Chappelear v. GRANGE & FARMERS INS. CO. OF BLAIR, NEB.Annotate this Case
210 N.W.2d 921 (1973)
190 Neb. 587
Mayme CHAPPELEAR, Appellee, Cross-Appellant, v. GRANGE AND FARMERS INSURANCE CO. OF BLAIR, NEBRASKA, Appellant, Cross-Appellee.
Supreme Court of Nebraska.
October 5, 1973.
*923 O'Hanlon & Martin, Blair, for appellant.
Sidner, Svoboda, Schilke & Wiseman, Neil W. Schilke, Fremont, for appellee.
Heard before WHITE, C.J., and SPENCER, BOSLAUGH, SMITH, McCOWN, NEWTON, and CLINTON, JJ.
This is an action to recover windstorm damage to farm buildings from the defendant insurance company. Verdict and judgment were for plaintiff. We reverse that judgment.
There are numerous assignments of error, only two of which need be considered, namely: Failure to sustain defendant's motion for a directed verdict and insufficiency of the evidence to sustain the verdict.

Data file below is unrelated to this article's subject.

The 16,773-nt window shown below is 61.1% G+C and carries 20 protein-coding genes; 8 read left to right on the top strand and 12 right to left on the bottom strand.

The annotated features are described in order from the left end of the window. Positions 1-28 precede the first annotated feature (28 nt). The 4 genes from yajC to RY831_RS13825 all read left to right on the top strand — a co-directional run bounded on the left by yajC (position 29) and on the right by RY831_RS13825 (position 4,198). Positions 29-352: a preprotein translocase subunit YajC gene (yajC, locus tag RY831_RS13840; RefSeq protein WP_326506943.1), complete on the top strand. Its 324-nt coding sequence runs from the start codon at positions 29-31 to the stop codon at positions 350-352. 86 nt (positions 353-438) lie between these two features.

The defendant Grange and Farmers Insurance Company is a local assessment company writing fire and wind insurance. For a number of years plaintiff and her now deceased husband had carried insurance with defendant. The policies were issued for 5-year periods. In 1962 their policy expired and plaintiff took out insurance with another company. On December 11, 1964, she took out another policy with defendant which expired December 11, 1969. The policy provides: "(a) At the time of making application for insurance to the Company, the applicant shall pay a cash percentage of $2.00 for the first $1,000.00 of insurance applied for and 75¢ for each additional $1,000.00, or fraction thereof, of such insurance." This new policy charge was paid when the policy was delivered. Annual assessments were made on November 1st of each year to cover the preceding year's losses. Checks were produced showing payment of assessments for each of the years 1965 through 1969. Notwithstanding the above-quoted policy provision, plaintiff now contends the payment made when she obtained the policy was the premium for the year 1965 paid in advance and that each of her other payments were likewise made in advance for the ensuing year; this, notwithstanding the undisputed evidence that assessments were made in November of each year for the preceding year. On this basis she insists the payment made by her on December 13, 1969, was for a new policy. The evidence is clear that she never received a new policy and that none was ever issued by defendant as no application for it was submitted. An agent of defendant did deliver to plaintiff's son an application form. The son and his wife testified that on its face it resembled the former policy in that it referred to buildings insured and amounts of insurance. Neither would state it was a policy rather than an application and the instrument was not produced. Representatives of defendant denied that a policy had been issued. There is a total failure of proof to sustain plaintiff's contention that she is entitled to recover on a new policy issued in December 1969. "An insurance policy is a contract which requires an offer and acceptance to be effective." Siewerdsen v. United States F. & G. Co., 184 Neb. 870, 173 N.W.2d 27.